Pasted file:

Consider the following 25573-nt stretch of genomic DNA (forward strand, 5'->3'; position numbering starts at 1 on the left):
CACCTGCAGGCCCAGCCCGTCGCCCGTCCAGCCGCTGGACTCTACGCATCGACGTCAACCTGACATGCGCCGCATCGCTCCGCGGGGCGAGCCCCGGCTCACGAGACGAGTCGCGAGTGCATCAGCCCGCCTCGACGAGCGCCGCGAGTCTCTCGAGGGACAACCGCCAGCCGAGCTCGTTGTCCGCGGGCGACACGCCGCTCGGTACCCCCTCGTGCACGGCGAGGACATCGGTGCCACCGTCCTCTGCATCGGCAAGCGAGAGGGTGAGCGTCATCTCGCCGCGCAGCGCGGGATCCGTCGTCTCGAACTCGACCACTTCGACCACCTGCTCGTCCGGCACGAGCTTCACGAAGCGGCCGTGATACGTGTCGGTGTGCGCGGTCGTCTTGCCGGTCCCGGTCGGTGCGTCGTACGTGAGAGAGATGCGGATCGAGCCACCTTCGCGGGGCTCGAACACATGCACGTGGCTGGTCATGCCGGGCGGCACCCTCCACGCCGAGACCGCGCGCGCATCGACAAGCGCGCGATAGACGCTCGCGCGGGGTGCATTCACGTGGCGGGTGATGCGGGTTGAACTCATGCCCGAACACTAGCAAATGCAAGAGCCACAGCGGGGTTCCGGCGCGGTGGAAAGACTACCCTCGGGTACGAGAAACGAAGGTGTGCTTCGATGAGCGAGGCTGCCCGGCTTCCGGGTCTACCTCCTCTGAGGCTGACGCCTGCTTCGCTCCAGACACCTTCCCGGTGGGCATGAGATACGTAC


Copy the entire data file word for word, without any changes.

Consider the following 25573-nt stretch of genomic DNA (forward strand, 5'->3'; position numbering starts at 1 on the left):
CACCTGCAGGCCCAGCCCGTCGCCCGTCCAGCCGCTGGACTCTACGCATCGACGTCAACCTGACATGCGCCGCATCGCTCCGCGGGGCGAGCCCCGGCTCACGAGACGAGTCGCGAGTGCATCAGCCCGCCTCGACGAGCGCCGCGAGTCTCTCGAGGGACAACCGCCAGCCGAGCTCGTTGTCCGCGGGCGACACGCCGCTCGGTACCCCCTCGTGCACGGCGAGGACATCGGTGCCACCGTCCTCTGCATCGGCAAGCGAGAGGGTGAGCGTCATCTCGCCGCGCAGCGCGGGATCCGTCGTCTCGAACTCGACCACTTCGACCACCTGCTCGTCCGGCACGAGCTTCACGAAGCGGCCGTGATACGTGTCGGTGTGCGCGGTCGTCTTGCCGGTCCCGGTCGGTGCGTCGTACGTGAGAGAGATGCGGATCGAGCCACCTTCGCGGGGCTCGAACACATGCACGTGGCTGGTCATGCCGGGCGGCACCCTCCACGCCGAGACCGCGCGCGCATCGACAAGCGCGCGATAGACGCTCGCGCGGGGTGCATTCACGTGGCGGGTGATGCGGGTTGAACTCATGCCCGAACACTAGCAAATGCAAGAGCCACAGCGGGGTTCCGGCGCGGTGGAAAGACTACCCTCGGGTACGAGAAACGAAGGTGTGCTTCGATGAGCGAGGCTGCCCGGCTTCCGGGTCTACCTCCTCTGAGGCTGACGCCTGCTTCGCTCCAGACACCTTCCCGGTGGGCATGAGATACGTAC